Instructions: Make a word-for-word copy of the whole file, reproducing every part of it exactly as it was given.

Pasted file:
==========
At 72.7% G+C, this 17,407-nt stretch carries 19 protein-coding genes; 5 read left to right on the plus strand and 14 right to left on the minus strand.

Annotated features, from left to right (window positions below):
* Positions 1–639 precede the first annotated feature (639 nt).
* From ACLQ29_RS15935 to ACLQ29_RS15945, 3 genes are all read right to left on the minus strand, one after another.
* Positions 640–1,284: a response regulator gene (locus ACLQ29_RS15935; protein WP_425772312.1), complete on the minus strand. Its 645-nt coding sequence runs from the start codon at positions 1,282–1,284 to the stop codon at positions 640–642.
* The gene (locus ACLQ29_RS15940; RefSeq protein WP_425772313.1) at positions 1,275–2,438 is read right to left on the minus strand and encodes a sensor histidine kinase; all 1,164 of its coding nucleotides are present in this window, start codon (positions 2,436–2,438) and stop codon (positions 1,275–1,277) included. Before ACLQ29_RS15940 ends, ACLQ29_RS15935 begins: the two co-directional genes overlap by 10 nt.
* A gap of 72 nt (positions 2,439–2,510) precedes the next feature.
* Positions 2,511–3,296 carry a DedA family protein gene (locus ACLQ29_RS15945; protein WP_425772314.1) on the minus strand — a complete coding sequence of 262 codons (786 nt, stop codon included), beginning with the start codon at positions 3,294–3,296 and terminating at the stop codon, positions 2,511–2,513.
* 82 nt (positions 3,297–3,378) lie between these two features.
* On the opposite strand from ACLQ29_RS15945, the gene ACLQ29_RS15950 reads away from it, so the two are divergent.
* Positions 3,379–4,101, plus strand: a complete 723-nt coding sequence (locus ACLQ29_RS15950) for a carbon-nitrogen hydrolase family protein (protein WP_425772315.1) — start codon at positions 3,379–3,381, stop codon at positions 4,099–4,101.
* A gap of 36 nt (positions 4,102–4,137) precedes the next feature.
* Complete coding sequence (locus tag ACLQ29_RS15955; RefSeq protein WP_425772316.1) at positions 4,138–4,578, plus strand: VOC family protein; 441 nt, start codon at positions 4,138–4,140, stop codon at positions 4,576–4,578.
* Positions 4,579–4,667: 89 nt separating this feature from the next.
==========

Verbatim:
At 72.7% G+C, this 17,407-nt stretch carries 19 protein-coding genes; 5 read left to right on the plus strand and 14 right to left on the minus strand.

Annotated features, from left to right (window positions below):
* Positions 1–639 precede the first annotated feature (639 nt).
* From ACLQ29_RS15935 to ACLQ29_RS15945, 3 genes are all read right to left on the minus strand, one after another.
* Positions 640–1,284: a response regulator gene (locus ACLQ29_RS15935; protein WP_425772312.1), complete on the minus strand. Its 645-nt coding sequence runs from the start codon at positions 1,282–1,284 to the stop codon at positions 640–642.
* The gene (locus ACLQ29_RS15940; RefSeq protein WP_425772313.1) at positions 1,275–2,438 is read right to left on the minus strand and encodes a sensor histidine kinase; all 1,164 of its coding nucleotides are present in this window, start codon (positions 2,436–2,438) and stop codon (positions 1,275–1,277) included. Before ACLQ29_RS15940 ends, ACLQ29_RS15935 begins: the two co-directional genes overlap by 10 nt.
* A gap of 72 nt (positions 2,439–2,510) precedes the next feature.
* Positions 2,511–3,296 carry a DedA family protein gene (locus ACLQ29_RS15945; protein WP_425772314.1) on the minus strand — a complete coding sequence of 262 codons (786 nt, stop codon included), beginning with the start codon at positions 3,294–3,296 and terminating at the stop codon, positions 2,511–2,513.
* 82 nt (positions 3,297–3,378) lie between these two features.
* On the opposite strand from ACLQ29_RS15945, the gene ACLQ29_RS15950 reads away from it, so the two are divergent.
* Positions 3,379–4,101, plus strand: a complete 723-nt coding sequence (locus ACLQ29_RS15950) for a carbon-nitrogen hydrolase family protein (protein WP_425772315.1) — start codon at positions 3,379–3,381, stop codon at positions 4,099–4,101.
* A gap of 36 nt (positions 4,102–4,137) precedes the next feature.
* Complete coding sequence (locus tag ACLQ29_RS15955; RefSeq protein WP_425772316.1) at positions 4,138–4,578, plus strand: VOC family protein; 441 nt, start codon at positions 4,138–4,140, stop codon at positions 4,576–4,578.
* Positions 4,579–4,667: 89 nt separating this feature from the next.